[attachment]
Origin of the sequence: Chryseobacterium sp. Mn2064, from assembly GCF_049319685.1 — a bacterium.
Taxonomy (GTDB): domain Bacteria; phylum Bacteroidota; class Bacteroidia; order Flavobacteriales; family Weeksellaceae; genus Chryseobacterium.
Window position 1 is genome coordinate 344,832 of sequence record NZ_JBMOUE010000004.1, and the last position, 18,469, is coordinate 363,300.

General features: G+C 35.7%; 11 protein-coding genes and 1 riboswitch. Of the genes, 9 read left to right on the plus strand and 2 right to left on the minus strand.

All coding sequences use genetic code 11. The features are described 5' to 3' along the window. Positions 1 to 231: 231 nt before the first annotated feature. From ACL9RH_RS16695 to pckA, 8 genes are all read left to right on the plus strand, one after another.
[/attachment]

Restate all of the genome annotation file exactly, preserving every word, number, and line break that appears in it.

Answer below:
Origin of the sequence: Chryseobacterium sp. Mn2064, from assembly GCF_049319685.1 — a bacterium.
Taxonomy (GTDB): domain Bacteria; phylum Bacteroidota; class Bacteroidia; order Flavobacteriales; family Weeksellaceae; genus Chryseobacterium.
Window position 1 is genome coordinate 344,832 of sequence record NZ_JBMOUE010000004.1, and the last position, 18,469, is coordinate 363,300.

General features: G+C 35.7%; 11 protein-coding genes and 1 riboswitch. Of the genes, 9 read left to right on the plus strand and 2 right to left on the minus strand.

All coding sequences use genetic code 11. The features are described 5' to 3' along the window. Positions 1 to 231: 231 nt before the first annotated feature. From ACL9RH_RS16695 to pckA, 8 genes are all read left to right on the plus strand, one after another.